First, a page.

The Independent, 26 February 2013

Sometimes, it takes a government to remind you what’s wrong with democracy. To be fair, it’s been flawed from the very beginning. When the ancient Athenians turned up to vote, they did so as a minority: only male citizens could vote, so every woman and every foreigner — even those who lived in Athens for many years — were excluded from the democratic process. And even then, they had a higher turnout that Britain managed for the police commissioner elections last year.

This shambles deserves special mention for the 15% turnout, and the heroic new information that only 11% can now even name their local commissioner. It’s lucky that no-one’s asked voters to name a single policy that any candidate espoused, or all polling and market research would have ground to an ignominious halt.

And let’s be honest: it didn’t need to be this way. Americans elect law-enforcement all the time. Though I’ve never entirely understood how anyone differentiates between the candidates. Has anyone ever stood on a platform of increasing crime and reducing detection rates? Do they have to promise to turn a blind eye to the sorts of crimes ordinary people commit — speeding, for example — and only focus on the crimes that regular voters don’t attempt?

The only candidate from the whole process last year who I can name is John Prescott, and he lost, presumably because the victor (Matthew Grove, Google reveals) had the undeniable distinction of not being John Prescott, which is the kind of thing that tends to stick in voters’ minds.

The Home Office defends itself vigorously, pointing out that more than five million people turned out to vote in these elections. And since the whole process cost £75 million (just £15 per vote! Practically free!), we can surely look on that as a bargain. Certainly, it wouldn’t be at all helpful to wonder what actual policing could have been done with that huge sum.

I propose that we replace this apparently unwanted and expensive democratic experiment with a better one. The ancient Greeks realised that nothing unites a people more than annoyance with bad politicians. So they had an annual process of ostracism: ordinary people turned up, wrote the name of their particular bête noire on a shard of pottery (an ostracon, which is where the name comes from). If any one candidate got a sufficiently hefty number of votes, that person was booted out of the city for ten years. The assumption being, I suppose, that if you hadn’t learned to be less annoying in a decade, the people could always chuck you out again.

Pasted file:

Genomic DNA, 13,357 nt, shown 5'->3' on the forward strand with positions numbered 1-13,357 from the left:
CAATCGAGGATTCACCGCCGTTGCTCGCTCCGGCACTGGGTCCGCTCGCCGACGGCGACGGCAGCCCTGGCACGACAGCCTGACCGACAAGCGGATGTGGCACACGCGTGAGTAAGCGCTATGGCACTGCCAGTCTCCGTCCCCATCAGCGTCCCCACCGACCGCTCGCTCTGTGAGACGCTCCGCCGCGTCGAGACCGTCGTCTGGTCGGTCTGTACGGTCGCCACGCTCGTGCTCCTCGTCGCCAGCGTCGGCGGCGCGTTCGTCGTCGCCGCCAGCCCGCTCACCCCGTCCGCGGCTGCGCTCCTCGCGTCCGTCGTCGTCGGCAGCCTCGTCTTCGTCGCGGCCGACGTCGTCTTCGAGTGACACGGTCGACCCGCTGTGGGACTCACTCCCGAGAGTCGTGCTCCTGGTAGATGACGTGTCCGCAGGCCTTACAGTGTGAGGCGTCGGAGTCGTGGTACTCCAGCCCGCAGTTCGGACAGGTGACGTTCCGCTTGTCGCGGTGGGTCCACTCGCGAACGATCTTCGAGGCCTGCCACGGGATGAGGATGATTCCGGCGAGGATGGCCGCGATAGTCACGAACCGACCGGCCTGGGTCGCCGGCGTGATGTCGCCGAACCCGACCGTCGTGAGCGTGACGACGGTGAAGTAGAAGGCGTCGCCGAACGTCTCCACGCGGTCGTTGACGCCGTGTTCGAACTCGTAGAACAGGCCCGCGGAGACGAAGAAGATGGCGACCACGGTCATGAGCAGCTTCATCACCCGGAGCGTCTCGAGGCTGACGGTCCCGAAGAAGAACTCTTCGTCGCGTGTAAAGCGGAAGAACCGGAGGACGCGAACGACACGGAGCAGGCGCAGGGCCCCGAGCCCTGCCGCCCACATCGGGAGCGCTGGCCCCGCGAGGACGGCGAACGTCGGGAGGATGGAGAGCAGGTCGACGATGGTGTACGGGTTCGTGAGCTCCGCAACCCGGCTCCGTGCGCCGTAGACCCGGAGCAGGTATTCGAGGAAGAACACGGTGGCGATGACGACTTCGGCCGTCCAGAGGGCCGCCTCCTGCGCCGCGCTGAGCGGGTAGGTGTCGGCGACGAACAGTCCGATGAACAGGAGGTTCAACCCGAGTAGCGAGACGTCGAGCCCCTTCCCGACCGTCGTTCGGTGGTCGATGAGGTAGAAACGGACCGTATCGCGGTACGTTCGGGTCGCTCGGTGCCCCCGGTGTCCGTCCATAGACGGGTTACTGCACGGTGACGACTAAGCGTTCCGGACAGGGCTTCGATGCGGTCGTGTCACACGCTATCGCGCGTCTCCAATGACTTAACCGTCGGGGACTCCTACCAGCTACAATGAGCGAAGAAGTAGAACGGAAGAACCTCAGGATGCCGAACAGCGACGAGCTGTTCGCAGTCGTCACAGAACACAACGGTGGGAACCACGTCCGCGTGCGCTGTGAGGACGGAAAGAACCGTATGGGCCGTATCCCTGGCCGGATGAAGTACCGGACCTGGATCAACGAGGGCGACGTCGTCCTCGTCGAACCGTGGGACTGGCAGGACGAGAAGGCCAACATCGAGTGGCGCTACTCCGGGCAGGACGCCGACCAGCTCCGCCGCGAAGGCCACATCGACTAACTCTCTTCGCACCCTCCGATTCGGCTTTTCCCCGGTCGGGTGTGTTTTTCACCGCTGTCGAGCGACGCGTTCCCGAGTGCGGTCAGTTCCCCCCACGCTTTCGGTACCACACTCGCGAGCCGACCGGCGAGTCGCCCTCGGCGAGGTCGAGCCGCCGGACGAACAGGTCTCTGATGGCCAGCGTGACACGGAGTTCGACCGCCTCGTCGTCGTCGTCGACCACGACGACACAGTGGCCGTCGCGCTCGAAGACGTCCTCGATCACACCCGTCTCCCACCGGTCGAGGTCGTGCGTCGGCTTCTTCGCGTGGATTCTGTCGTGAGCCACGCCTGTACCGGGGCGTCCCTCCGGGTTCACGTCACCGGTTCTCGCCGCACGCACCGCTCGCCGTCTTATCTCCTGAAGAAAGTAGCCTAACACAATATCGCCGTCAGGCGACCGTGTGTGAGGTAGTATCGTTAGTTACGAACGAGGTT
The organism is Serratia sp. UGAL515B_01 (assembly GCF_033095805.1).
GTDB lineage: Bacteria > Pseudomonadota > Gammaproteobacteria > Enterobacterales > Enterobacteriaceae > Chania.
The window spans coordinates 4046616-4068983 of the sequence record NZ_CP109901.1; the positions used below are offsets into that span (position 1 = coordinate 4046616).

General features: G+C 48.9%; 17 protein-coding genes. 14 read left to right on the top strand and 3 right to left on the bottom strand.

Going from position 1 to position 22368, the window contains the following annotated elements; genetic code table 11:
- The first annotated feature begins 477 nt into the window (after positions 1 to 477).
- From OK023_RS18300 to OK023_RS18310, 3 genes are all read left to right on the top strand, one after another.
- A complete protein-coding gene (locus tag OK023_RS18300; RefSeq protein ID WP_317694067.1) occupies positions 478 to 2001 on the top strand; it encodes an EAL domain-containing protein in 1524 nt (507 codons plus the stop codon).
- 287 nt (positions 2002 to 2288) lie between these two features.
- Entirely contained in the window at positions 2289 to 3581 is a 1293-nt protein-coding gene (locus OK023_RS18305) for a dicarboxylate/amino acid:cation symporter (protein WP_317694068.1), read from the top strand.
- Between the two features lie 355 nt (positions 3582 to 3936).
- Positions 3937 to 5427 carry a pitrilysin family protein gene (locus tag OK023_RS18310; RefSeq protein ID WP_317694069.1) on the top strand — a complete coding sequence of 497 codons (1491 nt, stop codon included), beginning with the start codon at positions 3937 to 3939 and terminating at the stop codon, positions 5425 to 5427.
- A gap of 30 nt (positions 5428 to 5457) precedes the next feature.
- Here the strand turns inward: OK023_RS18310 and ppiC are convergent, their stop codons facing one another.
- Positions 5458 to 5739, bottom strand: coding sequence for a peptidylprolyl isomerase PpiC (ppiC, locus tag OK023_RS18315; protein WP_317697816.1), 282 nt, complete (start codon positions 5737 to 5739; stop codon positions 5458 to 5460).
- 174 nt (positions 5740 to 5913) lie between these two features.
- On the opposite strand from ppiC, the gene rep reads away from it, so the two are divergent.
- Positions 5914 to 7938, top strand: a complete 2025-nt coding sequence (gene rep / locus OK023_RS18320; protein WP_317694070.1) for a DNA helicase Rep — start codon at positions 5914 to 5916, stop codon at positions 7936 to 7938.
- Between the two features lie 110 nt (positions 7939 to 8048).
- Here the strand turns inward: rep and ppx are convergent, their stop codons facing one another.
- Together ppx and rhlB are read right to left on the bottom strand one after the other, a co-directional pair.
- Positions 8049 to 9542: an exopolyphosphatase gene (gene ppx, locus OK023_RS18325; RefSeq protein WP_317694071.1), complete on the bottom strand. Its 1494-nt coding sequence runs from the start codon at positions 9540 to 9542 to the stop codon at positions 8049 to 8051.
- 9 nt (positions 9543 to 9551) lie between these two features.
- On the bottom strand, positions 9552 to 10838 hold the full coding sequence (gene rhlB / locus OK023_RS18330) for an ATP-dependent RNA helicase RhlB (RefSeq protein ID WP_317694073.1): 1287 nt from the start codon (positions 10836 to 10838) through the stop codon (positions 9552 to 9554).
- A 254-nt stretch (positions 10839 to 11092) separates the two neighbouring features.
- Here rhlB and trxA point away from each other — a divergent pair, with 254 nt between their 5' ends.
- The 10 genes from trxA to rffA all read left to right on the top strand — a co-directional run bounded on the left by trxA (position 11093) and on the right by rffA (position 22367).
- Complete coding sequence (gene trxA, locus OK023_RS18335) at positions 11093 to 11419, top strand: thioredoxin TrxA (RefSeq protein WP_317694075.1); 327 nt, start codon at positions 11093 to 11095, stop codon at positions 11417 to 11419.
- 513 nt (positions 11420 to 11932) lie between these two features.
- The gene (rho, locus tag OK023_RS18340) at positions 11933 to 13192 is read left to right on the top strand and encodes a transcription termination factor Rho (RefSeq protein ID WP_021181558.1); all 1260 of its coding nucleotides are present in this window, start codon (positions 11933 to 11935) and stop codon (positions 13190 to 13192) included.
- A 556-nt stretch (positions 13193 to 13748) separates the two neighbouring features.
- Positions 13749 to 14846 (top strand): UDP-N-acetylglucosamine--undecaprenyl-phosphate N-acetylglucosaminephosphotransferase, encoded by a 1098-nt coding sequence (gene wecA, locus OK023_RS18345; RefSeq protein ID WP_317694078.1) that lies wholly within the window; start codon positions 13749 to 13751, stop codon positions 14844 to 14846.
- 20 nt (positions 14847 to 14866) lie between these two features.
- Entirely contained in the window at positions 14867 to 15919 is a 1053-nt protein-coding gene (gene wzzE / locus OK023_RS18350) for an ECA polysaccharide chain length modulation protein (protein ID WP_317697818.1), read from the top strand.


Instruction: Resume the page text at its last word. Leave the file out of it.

The one downside I can see to this system is that you could only name one person each time. Where to start?

A cupboard in the Psychology department of Abertay University in Dundee is not the most obvious place to find a nurse’s suitcase. Particularly when that nurse worked in Kent and Glasgow, and the suitcase dates back to the First World War. I have some cupboards I haven’t cleaned out in a while, but I’m pretty confident they don’t contain anything which is about to reach its centenary.

I hope Margaret Maule’s diary will be published somewhere: she apparently signed up to be a nurse when her brother was killed in action. She was shocked to find herself tending to German prisoners of war in the hospital in Kent. And yet, she kept an autograph book in which her patients have written grateful messages, thanking her for the ‘tender mercy’ she showed to men who knew they were her enemies. I hope BBC Scotland is paying attention: I sense a potential Sunday night drama.